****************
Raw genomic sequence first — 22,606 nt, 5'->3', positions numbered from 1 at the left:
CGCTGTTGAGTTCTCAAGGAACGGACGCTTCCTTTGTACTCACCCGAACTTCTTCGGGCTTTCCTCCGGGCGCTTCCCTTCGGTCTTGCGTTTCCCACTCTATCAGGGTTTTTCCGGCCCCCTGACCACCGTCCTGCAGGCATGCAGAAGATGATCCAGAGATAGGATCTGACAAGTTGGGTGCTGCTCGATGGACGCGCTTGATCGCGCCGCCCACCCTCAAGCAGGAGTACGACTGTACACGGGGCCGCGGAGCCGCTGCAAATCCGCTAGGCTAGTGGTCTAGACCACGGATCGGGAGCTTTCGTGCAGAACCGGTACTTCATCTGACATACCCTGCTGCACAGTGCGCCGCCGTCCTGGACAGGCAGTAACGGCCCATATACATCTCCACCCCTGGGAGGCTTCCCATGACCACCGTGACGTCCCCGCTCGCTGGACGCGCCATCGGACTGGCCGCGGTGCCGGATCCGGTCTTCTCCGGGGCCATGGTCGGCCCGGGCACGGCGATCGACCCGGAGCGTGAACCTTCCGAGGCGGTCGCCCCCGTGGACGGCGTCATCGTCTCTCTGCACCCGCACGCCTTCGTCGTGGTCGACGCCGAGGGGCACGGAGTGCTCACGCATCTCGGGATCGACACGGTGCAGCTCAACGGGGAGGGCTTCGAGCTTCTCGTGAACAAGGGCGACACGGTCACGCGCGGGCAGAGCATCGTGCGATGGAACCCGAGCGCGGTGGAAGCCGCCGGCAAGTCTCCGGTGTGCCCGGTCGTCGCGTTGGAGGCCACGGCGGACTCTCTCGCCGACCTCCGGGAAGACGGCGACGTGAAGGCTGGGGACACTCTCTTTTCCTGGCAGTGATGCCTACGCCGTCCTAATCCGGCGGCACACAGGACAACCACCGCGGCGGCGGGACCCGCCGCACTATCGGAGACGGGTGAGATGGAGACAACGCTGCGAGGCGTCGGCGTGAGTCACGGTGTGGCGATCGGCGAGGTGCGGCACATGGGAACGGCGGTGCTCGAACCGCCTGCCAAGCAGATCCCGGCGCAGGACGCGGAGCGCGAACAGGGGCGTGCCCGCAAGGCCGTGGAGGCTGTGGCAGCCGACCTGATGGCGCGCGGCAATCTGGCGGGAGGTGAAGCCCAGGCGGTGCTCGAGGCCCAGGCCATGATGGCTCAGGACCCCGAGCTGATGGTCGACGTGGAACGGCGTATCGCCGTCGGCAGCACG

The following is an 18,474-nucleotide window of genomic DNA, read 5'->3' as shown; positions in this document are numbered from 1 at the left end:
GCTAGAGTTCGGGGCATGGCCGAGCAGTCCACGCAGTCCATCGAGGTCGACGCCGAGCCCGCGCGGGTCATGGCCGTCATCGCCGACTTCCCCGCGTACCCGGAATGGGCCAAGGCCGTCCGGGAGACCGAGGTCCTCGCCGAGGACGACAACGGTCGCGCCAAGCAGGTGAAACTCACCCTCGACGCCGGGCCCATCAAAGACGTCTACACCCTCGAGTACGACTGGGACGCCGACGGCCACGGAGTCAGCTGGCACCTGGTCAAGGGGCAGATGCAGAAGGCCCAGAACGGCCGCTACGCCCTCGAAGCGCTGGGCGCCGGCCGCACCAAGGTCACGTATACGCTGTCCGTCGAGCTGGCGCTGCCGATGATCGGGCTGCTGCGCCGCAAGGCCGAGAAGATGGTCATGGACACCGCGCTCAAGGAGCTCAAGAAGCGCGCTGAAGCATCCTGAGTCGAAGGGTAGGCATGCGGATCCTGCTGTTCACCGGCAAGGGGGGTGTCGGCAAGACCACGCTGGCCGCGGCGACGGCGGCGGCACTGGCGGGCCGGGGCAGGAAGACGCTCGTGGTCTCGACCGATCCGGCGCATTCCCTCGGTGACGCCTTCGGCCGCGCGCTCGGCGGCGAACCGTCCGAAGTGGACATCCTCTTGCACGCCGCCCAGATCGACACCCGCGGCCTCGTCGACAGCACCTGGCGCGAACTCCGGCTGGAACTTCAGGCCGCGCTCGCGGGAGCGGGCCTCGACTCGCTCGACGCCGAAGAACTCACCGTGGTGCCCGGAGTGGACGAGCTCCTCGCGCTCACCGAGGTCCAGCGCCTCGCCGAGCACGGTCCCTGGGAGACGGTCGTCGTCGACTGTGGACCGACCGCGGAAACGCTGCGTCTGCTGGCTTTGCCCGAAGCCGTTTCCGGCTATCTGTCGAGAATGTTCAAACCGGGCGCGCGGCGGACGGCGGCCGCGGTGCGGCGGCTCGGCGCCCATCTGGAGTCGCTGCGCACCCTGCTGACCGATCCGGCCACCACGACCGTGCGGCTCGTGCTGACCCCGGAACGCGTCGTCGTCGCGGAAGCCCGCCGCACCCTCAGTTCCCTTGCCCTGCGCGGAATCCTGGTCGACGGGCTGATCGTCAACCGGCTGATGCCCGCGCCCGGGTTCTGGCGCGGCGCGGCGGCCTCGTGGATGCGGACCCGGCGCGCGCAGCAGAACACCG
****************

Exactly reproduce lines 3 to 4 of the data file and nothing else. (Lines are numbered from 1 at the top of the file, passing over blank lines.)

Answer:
The following is an 18,474-nucleotide window of genomic DNA, read 5'->3' as shown; positions in this document are numbered from 1 at the left end:
GCTAGAGTTCGGGGCATGGCCGAGCAGTCCACGCAGTCCATCGAGGTCGACGCCGAGCCCGCGCGGGTCATGGCCGTCATCGCCGACTTCCCCGCGTACCCGGAATGGGCCAAGGCCGTCCGGGAGACCGAGGTCCTCGCCGAGGACGACAACGGTCGCGCCAAGCAGGTGAAACTCACCCTCGACGCCGGGCCCATCAAAGACGTCTACACCCTCGAGTACGACTGGGACGCCGACGGCCACGGAGTCAGCTGGCACCTGGTCAAGGGGCAGATGCAGAAGGCCCAGAACGGCCGCTACGCCCTCGAAGCGCTGGGCGCCGGCCGCACCAAGGTCACGTATACGCTGTCCGTCGAGCTGGCGCTGCCGATGATCGGGCTGCTGCGCCGCAAGGCCGAGAAGATGGTCATGGACACCGCGCTCAAGGAGCTCAAGAAGCGCGCTGAAGCATCCTGAGTCGAAGGGTAGGCATGCGGATCCTGCTGTTCACCGGCAAGGGGGGTGTCGGCAAGACCACGCTGGCCGCGGCGACGGCGGCGGCACTGGCGGGCCGGGGCAGGAAGACGCTCGTGGTCTCGACCGATCCGGCGCATTCCCTCGGTGACGCCTTCGGCCGCGCGCTCGGCGGCGAACCGTCCGAAGTGGACATCCTCTTGCACGCCGCCCAGATCGACACCCGCGGCCTCGTCGACAGCACCTGGCGCGAACTCCGGCTGGAACTTCAGGCCGCGCTCGCGGGAGCGGGCCTCGACTCGCTCGACGCCGAAGAACTCACCGTGGTGCCCGGAGTGGACGAGCTCCTCGCGCTCACCGAGGTCCAGCGCCTCGCCGAGCACGGTCCCTGGGAGACGGTCGTCGTCGACTGTGGACCGACCGCGGAAACGCTGCGTCTGCTGGCTTTGCCCGAAGCCGTTTCCGGCTATCTGTCGAGAATGTTCAAACCGGGCGCGCGGCGGACGGCGGCCGCGGTGCGGCGGCTCGGCGCCCATCTGGAGTCGCTGCGCACCCTGCTGACCGATCCGGCCACCACGACCGTGCGGCTCGTGCTGACCCCGGAACGCGTCGTCGTCGCGGAAGCCCGCCGCACCCTCAGTTCCCTTGCCCTGCGCGGAATCCTGGTCGACGGGCTGATCGTCAACCGGCTGATGCCCGCGCCCGGGTTCTGGCGCGGCGCGGCGGCCTCGTGGATGCGGACCCGGCGCGCGCAGCAGAACACCG